Can the simple act of changing our breath improve our wellbeing, focus, and concentration?

Let’s think about it this way: when you meet someone for the first time you exchange names.

Then you strike up a conversation and maybe find out you have a bunch in common. But then, at some point, a familiar panic sets in; you can’t remember their name. 

This is a moment we’ve all experienced. How is it we can’t remember a vital piece of information that was just given to us moments ago?

There are so many thoughts that flood our minds when we meet someone.

Expectations, judgments, anxieties, memories, comparisons, and more all come rushing at us in a single moment.

Combine that with all the other things that drain our focus like screen time and lack of sleep, and it’s no wonder we can’t remember a darn name. 

So how do we root ourselves in the moment and make sure we absorb everything that is happening right in front of us? 

It starts with our breath. 

The way you breathe directly influences your brain’s chemistry.

According to a recent study published by Trinity College Institute of Neuroscience, there’s an actual physical link between breathing patterns and the brain’s focus network.

The study suggests that breathing rhythms affect noradrenaline levels in the body.

Noradrenaline is both a hormone and a neurotransmitter that plays a key role in attention and thinking.  

It helps us boost focus, sustain concentration, and maintain alertness and motivation. This brain chemical is released when we’re engaged in the present, curious, or emotionally engaged.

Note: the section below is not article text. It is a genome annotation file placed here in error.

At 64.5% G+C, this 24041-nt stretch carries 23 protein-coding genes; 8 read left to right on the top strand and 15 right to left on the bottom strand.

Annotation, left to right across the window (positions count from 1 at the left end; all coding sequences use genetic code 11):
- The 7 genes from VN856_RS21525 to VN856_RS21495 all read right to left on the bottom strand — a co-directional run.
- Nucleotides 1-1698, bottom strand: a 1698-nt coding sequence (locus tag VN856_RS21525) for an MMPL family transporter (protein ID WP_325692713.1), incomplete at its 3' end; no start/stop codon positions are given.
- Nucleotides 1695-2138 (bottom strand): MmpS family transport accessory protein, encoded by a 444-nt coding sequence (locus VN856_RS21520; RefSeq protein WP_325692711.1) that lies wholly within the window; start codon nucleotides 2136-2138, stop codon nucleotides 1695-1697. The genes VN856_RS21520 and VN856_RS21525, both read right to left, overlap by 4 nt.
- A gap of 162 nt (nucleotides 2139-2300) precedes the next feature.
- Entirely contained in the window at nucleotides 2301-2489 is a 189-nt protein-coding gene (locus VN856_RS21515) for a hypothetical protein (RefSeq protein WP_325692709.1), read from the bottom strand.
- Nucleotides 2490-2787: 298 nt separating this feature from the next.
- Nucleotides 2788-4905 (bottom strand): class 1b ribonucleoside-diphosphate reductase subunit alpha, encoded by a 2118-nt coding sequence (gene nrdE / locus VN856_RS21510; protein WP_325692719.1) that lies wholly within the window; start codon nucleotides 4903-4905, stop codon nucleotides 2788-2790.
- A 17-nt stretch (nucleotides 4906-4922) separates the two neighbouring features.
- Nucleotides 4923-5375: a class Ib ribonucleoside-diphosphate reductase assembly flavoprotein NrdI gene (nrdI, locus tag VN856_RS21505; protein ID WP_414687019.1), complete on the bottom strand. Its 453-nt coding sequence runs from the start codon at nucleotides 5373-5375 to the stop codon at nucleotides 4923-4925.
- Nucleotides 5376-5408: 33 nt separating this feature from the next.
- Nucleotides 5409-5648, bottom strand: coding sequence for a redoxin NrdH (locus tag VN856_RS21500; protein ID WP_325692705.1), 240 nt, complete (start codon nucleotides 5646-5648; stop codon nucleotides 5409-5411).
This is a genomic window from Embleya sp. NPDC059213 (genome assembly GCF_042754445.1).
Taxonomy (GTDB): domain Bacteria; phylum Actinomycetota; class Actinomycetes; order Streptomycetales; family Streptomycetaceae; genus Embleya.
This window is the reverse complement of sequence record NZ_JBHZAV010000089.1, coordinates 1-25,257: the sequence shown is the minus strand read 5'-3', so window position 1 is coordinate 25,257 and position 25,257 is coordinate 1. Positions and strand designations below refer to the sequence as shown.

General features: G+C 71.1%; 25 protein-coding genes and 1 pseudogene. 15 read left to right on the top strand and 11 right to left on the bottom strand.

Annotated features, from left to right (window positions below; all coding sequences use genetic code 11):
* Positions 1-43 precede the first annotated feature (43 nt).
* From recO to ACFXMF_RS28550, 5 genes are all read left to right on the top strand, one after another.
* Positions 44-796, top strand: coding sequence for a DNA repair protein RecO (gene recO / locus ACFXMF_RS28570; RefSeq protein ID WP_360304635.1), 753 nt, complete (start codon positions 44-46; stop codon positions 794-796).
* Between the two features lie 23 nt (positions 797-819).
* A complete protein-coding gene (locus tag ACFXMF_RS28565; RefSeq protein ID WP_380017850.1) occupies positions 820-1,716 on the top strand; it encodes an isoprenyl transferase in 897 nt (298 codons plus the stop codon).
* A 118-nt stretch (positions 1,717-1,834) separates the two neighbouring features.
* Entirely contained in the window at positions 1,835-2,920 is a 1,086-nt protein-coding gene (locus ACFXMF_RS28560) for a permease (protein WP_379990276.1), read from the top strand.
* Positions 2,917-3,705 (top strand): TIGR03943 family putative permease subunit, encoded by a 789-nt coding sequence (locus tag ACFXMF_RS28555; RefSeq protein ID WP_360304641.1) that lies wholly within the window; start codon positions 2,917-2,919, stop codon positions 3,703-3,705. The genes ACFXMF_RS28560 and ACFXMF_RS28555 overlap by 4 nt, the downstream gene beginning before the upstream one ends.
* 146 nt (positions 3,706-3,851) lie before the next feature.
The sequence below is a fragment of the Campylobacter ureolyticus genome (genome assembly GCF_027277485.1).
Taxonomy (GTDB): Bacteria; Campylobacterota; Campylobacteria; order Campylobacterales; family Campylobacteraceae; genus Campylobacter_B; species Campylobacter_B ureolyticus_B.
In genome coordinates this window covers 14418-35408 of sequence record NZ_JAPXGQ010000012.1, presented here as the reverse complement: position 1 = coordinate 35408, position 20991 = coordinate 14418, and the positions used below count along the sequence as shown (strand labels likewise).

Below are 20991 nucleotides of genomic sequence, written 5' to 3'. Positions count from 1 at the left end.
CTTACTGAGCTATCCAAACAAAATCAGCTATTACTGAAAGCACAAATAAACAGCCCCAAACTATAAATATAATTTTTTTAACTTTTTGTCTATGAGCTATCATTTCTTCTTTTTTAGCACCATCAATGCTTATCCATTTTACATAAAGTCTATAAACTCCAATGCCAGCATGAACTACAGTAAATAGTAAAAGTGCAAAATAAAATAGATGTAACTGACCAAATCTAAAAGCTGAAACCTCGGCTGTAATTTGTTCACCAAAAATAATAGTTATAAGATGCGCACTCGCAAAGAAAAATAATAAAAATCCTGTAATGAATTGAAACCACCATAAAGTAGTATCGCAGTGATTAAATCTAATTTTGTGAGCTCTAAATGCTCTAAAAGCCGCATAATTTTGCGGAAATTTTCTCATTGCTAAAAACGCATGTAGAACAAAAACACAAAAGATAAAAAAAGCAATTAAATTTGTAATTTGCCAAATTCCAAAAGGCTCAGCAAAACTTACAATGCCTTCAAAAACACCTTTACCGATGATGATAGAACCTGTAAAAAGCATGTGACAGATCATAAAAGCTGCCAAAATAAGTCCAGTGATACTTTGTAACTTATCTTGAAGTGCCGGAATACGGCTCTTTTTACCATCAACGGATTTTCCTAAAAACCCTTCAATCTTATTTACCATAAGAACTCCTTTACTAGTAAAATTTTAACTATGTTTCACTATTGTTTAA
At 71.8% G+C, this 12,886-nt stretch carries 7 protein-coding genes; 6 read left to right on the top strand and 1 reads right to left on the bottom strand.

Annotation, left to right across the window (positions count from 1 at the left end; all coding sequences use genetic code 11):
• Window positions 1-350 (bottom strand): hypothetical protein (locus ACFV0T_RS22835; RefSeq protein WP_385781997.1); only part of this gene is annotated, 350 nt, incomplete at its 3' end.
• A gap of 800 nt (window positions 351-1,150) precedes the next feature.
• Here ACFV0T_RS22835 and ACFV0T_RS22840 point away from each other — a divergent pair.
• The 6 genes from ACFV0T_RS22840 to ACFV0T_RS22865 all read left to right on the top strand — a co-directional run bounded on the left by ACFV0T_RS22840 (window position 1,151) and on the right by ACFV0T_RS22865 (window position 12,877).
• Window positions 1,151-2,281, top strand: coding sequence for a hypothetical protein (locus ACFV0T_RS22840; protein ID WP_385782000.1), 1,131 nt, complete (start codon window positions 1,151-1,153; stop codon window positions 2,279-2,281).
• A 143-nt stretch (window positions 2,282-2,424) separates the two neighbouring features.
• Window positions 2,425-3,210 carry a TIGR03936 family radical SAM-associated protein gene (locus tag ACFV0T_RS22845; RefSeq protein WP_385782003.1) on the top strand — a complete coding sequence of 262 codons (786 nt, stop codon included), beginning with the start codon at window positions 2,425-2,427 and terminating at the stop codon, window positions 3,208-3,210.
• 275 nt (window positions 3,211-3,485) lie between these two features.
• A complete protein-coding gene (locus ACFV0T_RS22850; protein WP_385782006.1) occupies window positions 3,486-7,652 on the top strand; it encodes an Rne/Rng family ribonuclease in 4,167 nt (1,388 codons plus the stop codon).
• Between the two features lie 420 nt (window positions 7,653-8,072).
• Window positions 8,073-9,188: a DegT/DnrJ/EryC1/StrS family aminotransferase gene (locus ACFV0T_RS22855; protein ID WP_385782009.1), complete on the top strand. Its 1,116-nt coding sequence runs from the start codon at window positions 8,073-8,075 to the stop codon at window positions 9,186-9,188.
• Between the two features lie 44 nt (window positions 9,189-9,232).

Michael Melnychuk, the study’s lead author says that “Practitioners of yoga have claimed for some 2,500 years, that respiration influences the mind. This study has shown that our attention is influenced by our breath and that it rises and falls with the cycle of respiration.”

He goes on to say that by focusing on and regulating your breathing you can optimize your attention level and likewise, by focusing on your attention level, your breathing becomes more synchronized.  

So what is the “right” breath for concentration? 

According to the experts, there is one thing that everyone can do with their breath to see quick improvements in concentration, focus, and overall wellbeing.

It’s as simple as breathing through your nose. 

Nasal breathing has recently become a hot topic. New scientific research has found a whole host of benefits to the simple act of breathing through the nose. 

James Nestor, author of the book Breath: The New Science of the Lost Art, addressed some of these findings in a recent interview with NPR. 

“The nose filters, heats and treats raw air. Most of us know that. But so many of us don’t realize — at least I didn’t realize — how inhaling through the nose can trigger different hormones to flood into our bodies, how it can lower your blood pressure, how it monitors heart rate … even helps store memories,” he says

Breathing through the nose also triggers a relaxation response which primes us to be fully aware and mindful of the present moment. 

 “Nose breathing also slows the breath down because it provides more resistance and this has a direct effect on the nervous system,” says Anne Dutton, director of the Yale Stress Center mindfulness education program. “Specifically, slower breathing activates the parasympathetic nervous system, reducing anxiety and signaling the body to calm down.”

What’s your name again? 

So is this to say that if you are simply breathing through your nose all the time you’ll remember everyone’s name that you meet? 

Not exactly. But, what correct breathing techniques will do is put your brain in an optimal state for concentration. 

By consciously controlling your breathing, you also anchor yourself in the present moment. Over time, using your breath as a focal point will lengthen your attention span and improve your ability to be mindful

For those who have tried (and struggled) with meditation, using your breath to keep you in a state of awareness can be a huge gamechanger. Give it a try in this meditation challenge.